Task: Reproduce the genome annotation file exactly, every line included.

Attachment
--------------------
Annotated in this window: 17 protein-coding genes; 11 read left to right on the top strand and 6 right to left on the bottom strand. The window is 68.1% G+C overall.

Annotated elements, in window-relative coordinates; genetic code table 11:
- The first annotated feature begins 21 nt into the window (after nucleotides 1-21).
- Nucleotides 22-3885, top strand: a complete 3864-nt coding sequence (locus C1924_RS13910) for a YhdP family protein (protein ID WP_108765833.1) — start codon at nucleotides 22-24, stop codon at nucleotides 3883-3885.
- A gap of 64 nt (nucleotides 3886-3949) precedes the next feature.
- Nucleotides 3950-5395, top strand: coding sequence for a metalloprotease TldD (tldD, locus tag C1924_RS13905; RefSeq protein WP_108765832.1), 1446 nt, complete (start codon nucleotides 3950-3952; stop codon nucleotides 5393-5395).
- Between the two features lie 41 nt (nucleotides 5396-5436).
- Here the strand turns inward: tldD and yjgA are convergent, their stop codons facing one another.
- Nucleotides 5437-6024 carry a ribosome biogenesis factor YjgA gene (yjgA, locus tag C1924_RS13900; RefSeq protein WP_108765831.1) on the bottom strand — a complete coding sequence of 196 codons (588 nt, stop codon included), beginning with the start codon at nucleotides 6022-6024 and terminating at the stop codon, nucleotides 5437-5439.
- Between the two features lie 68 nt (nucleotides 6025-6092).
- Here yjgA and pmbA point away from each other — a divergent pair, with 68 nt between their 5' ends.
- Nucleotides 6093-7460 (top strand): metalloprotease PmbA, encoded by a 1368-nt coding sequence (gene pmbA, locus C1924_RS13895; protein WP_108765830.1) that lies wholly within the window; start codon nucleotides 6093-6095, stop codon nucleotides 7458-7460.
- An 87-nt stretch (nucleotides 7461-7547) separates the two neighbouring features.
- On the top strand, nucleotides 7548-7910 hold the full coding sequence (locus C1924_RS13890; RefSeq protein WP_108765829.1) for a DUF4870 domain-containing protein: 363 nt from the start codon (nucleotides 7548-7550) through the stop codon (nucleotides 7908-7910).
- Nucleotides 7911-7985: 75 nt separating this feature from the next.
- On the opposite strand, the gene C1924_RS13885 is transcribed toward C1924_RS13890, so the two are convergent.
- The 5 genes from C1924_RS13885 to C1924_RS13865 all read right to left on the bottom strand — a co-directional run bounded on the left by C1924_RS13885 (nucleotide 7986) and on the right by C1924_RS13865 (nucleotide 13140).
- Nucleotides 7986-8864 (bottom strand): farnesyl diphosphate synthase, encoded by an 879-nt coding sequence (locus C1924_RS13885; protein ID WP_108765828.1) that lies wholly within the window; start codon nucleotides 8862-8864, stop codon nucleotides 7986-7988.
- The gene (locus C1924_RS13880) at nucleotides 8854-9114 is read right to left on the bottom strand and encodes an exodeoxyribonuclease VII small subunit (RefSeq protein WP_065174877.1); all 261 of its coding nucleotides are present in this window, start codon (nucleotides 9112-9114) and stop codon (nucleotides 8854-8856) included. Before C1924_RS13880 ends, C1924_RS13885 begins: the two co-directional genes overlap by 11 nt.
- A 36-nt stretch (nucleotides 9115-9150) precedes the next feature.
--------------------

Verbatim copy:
Annotated in this window: 17 protein-coding genes; 11 read left to right on the top strand and 6 right to left on the bottom strand. The window is 68.1% G+C overall.

Annotated elements, in window-relative coordinates; genetic code table 11:
- The first annotated feature begins 21 nt into the window (after nucleotides 1-21).
- Nucleotides 22-3885, top strand: a complete 3864-nt coding sequence (locus C1924_RS13910) for a YhdP family protein (protein ID WP_108765833.1) — start codon at nucleotides 22-24, stop codon at nucleotides 3883-3885.
- A gap of 64 nt (nucleotides 3886-3949) precedes the next feature.
- Nucleotides 3950-5395, top strand: coding sequence for a metalloprotease TldD (tldD, locus tag C1924_RS13905; RefSeq protein WP_108765832.1), 1446 nt, complete (start codon nucleotides 3950-3952; stop codon nucleotides 5393-5395).
- Between the two features lie 41 nt (nucleotides 5396-5436).
- Here the strand turns inward: tldD and yjgA are convergent, their stop codons facing one another.
- Nucleotides 5437-6024 carry a ribosome biogenesis factor YjgA gene (yjgA, locus tag C1924_RS13900; RefSeq protein WP_108765831.1) on the bottom strand — a complete coding sequence of 196 codons (588 nt, stop codon included), beginning with the start codon at nucleotides 6022-6024 and terminating at the stop codon, nucleotides 5437-5439.
- Between the two features lie 68 nt (nucleotides 6025-6092).
- Here yjgA and pmbA point away from each other — a divergent pair, with 68 nt between their 5' ends.
- Nucleotides 6093-7460 (top strand): metalloprotease PmbA, encoded by a 1368-nt coding sequence (gene pmbA, locus C1924_RS13895; protein WP_108765830.1) that lies wholly within the window; start codon nucleotides 6093-6095, stop codon nucleotides 7458-7460.
- An 87-nt stretch (nucleotides 7461-7547) separates the two neighbouring features.
- On the top strand, nucleotides 7548-7910 hold the full coding sequence (locus C1924_RS13890; RefSeq protein WP_108765829.1) for a DUF4870 domain-containing protein: 363 nt from the start codon (nucleotides 7548-7550) through the stop codon (nucleotides 7908-7910).
- Nucleotides 7911-7985: 75 nt separating this feature from the next.
- On the opposite strand, the gene C1924_RS13885 is transcribed toward C1924_RS13890, so the two are convergent.
- The 5 genes from C1924_RS13885 to C1924_RS13865 all read right to left on the bottom strand — a co-directional run bounded on the left by C1924_RS13885 (nucleotide 7986) and on the right by C1924_RS13865 (nucleotide 13140).
- Nucleotides 7986-8864 (bottom strand): farnesyl diphosphate synthase, encoded by an 879-nt coding sequence (locus C1924_RS13885; protein ID WP_108765828.1) that lies wholly within the window; start codon nucleotides 8862-8864, stop codon nucleotides 7986-7988.
- The gene (locus C1924_RS13880) at nucleotides 8854-9114 is read right to left on the bottom strand and encodes an exodeoxyribonuclease VII small subunit (RefSeq protein WP_065174877.1); all 261 of its coding nucleotides are present in this window, start codon (nucleotides 9112-9114) and stop codon (nucleotides 8854-8856) included. Before C1924_RS13880 ends, C1924_RS13885 begins: the two co-directional genes overlap by 11 nt.
- A 36-nt stretch (nucleotides 9115-9150) precedes the next feature.